Plastic-ocean installation in Fishtown draws attention to waste.
It’s a damp, late-September morning in Brooklyn, and artist Aurora Robson and her dozen or so helpers are hard at work amidst nearly 8,000 plastic bottles. Some painstakingly sort them according to size, color and design; others cut and melt them into spiral-cut seaweed, translucent jellyfish. The studio is strewn with bagged-up cocoons of sculpted plastic waiting to be transported to Philly, where they’ll cascade from the skylight of Fishtown’s Skybox gallery in Be Like Water, a massive site-specific installation that, completely assembled, will be 108 feet long and 25 feet tall.
As she talks, Robson continues to work without looking down, handling and cutting out shapes and snapping them together with a rivet gun from her belt. As she describes how images and shapes in her childhood nightmares have influenced the forms in her sculptures, her fingers quickly and almost effortlessly construct a giant jellyfish-type creature, the form growing and changing shape almost on its own.
Be Like Water takes direct inspiration from two other sources, the first being Bruce Lee’s advice on the benefits of being formless. Lee’s talking about martial arts, but it seems appropriate for Robson’s category-defying art:
“Don’t get set into one form,” Lee says. “Adapt it and build your own, and let it grow, be like water ... you put water in a cup, it becomes the cup; you put water into a bottle it becomes the bottle; you put it in a teapot it becomes the teapot. Now, water can flow or it can crash. Be water, my friend.”
The second, from which Robson takes her materials and the shapes she molds them into, is the terrible destruction plastic bottles wreak on the environment—especially the oceans.
“Every piece of plastic that’s ever been created still exists,” Robson says. “The plastic bottle is a vessel containing liquid to sustain us. Humans touch each one of these, even putting them to their lips; it’s very intimate. And then they just throw them out. It’s a vicious, unsustainable cycle.”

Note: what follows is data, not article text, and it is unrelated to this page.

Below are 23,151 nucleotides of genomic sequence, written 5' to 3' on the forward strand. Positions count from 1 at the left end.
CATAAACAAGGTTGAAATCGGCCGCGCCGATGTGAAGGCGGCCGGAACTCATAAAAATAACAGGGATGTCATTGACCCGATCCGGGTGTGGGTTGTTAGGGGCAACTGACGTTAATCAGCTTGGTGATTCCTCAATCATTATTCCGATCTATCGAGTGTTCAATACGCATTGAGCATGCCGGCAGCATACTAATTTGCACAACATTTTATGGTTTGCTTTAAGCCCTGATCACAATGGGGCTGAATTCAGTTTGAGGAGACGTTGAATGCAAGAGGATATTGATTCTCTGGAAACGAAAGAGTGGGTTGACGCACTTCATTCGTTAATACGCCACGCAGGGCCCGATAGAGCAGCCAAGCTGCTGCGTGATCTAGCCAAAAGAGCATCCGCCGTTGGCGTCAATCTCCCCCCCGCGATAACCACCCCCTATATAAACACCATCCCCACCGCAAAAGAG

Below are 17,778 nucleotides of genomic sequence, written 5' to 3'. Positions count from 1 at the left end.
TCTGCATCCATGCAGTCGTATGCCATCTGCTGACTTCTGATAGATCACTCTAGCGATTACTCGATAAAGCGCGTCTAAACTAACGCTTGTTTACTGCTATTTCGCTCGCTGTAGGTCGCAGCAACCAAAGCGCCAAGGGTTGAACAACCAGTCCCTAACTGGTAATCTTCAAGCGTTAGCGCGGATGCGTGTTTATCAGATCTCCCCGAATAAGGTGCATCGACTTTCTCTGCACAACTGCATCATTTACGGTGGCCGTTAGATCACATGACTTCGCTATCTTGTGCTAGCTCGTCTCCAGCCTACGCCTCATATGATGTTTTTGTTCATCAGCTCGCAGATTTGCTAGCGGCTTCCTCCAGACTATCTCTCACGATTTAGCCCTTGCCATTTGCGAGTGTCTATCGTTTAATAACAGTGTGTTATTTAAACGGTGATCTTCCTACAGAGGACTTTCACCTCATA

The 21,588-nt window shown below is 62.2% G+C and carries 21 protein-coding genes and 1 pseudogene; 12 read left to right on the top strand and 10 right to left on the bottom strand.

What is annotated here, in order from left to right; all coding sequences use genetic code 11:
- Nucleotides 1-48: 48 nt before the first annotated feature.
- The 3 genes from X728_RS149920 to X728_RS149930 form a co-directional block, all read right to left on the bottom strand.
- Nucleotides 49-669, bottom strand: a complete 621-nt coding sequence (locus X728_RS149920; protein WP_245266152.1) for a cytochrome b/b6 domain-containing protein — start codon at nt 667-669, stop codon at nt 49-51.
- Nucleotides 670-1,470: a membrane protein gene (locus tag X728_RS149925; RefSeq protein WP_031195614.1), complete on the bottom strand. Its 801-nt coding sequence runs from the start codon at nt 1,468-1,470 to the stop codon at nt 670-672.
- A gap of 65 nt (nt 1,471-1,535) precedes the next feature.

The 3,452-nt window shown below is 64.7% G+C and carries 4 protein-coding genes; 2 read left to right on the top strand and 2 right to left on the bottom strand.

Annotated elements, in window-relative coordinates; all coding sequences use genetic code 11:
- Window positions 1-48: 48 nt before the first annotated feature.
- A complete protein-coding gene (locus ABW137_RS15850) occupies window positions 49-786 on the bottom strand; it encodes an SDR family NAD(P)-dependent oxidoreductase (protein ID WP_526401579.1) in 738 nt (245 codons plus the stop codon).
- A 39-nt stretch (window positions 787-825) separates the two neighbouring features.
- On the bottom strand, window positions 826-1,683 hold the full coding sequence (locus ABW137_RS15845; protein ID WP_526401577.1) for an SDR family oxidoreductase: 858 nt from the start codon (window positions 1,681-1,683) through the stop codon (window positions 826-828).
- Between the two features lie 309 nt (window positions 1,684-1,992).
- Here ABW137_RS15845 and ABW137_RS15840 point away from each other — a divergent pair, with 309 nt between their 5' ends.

In the U.S., only between a quarter and a third of plastic bottles make it into recycling facilities; the rest go into landfills, where they can take hundreds of years to break down, or eventually end up in the ocean en masse. After working with repurposed bottles for a decade, Robson formed Project Vortex, an international group of artists who work in salvaged plastic to draw attention to the huge oceanic trash vortexes formed when floating, usually plastic debris meets circular ocean currents; one in the Pacific is the size of Texas.
Looking around her light-filled Brooklyn studio at all the helpers laughing and listening to music as they work, it’s clear that Robson’s passion for the project is contagious. Excited for the weeklong installation in Philly, the crew starts making travel plans at lunch as Robson has a conversation with the show’s Philly-based curator, Eileen Tognini, about a worrisome lack of white bottle caps. Tognini reassures her; she’s enlisted a few Philly schools’ help in collecting the estimated 40,000 caps that will be used.
Be Like Water is Tognini’s third curatorial project at SkyBox, and she clearly has a taste for unconvential materials on a grand scale. She was also behind The Titan and the Fireflies in 2009, for which artist Jason Hackenwerth spent a week twisting and tying thousands of balloons into massive sculptures, and this year’s Sublimation, which saw David Meyer creating enormous half-tone images with thousands of pounds of flour. For this one, she’s not only asked schools for bottle caps, she’s inviting them to come visit what they helped create; some are even working it into their recycling-education curriculum.
“There is a great sense of a growing community,” Tognini says of the project. “Everyone wants to be a part of something like this. It’s about the enthusiasm, the reuse and the reinvention of materials. It’s perfect content for awareness.”
Aurora Robson: Be Like Water
Opening reception, Fri. Oct. 15, 7pm.
Through Nov. 7.
2424 E. York St.